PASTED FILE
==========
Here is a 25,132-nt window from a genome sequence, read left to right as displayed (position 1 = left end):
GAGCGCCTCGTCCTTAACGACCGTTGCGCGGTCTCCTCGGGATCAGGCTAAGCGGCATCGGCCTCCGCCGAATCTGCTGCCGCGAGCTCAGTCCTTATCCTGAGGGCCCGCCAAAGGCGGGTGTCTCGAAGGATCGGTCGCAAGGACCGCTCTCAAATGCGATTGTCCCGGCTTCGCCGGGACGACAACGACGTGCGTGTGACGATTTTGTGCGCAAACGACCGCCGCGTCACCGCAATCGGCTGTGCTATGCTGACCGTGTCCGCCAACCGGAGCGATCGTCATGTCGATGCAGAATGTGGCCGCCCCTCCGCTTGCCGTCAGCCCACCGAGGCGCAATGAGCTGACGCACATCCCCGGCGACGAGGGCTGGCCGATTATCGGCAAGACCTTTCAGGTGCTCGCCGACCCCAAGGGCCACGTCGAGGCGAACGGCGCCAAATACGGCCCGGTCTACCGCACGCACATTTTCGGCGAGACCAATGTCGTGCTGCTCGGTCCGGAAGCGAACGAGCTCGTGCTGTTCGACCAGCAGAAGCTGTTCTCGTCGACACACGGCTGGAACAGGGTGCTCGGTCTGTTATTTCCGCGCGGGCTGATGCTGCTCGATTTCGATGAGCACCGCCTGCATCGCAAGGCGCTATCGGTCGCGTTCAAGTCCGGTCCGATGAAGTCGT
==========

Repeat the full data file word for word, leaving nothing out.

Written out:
Here is a 25,132-nt window from a genome sequence, read left to right as displayed (position 1 = left end):
GAGCGCCTCGTCCTTAACGACCGTTGCGCGGTCTCCTCGGGATCAGGCTAAGCGGCATCGGCCTCCGCCGAATCTGCTGCCGCGAGCTCAGTCCTTATCCTGAGGGCCCGCCAAAGGCGGGTGTCTCGAAGGATCGGTCGCAAGGACCGCTCTCAAATGCGATTGTCCCGGCTTCGCCGGGACGACAACGACGTGCGTGTGACGATTTTGTGCGCAAACGACCGCCGCGTCACCGCAATCGGCTGTGCTATGCTGACCGTGTCCGCCAACCGGAGCGATCGTCATGTCGATGCAGAATGTGGCCGCCCCTCCGCTTGCCGTCAGCCCACCGAGGCGCAATGAGCTGACGCACATCCCCGGCGACGAGGGCTGGCCGATTATCGGCAAGACCTTTCAGGTGCTCGCCGACCCCAAGGGCCACGTCGAGGCGAACGGCGCCAAATACGGCCCGGTCTACCGCACGCACATTTTCGGCGAGACCAATGTCGTGCTGCTCGGTCCGGAAGCGAACGAGCTCGTGCTGTTCGACCAGCAGAAGCTGTTCTCGTCGACACACGGCTGGAACAGGGTGCTCGGTCTGTTATTTCCGCGCGGGCTGATGCTGCTCGATTTCGATGAGCACCGCCTGCATCGCAAGGCGCTATCGGTCGCGTTCAAGTCCGGTCCGATGAAGTCGT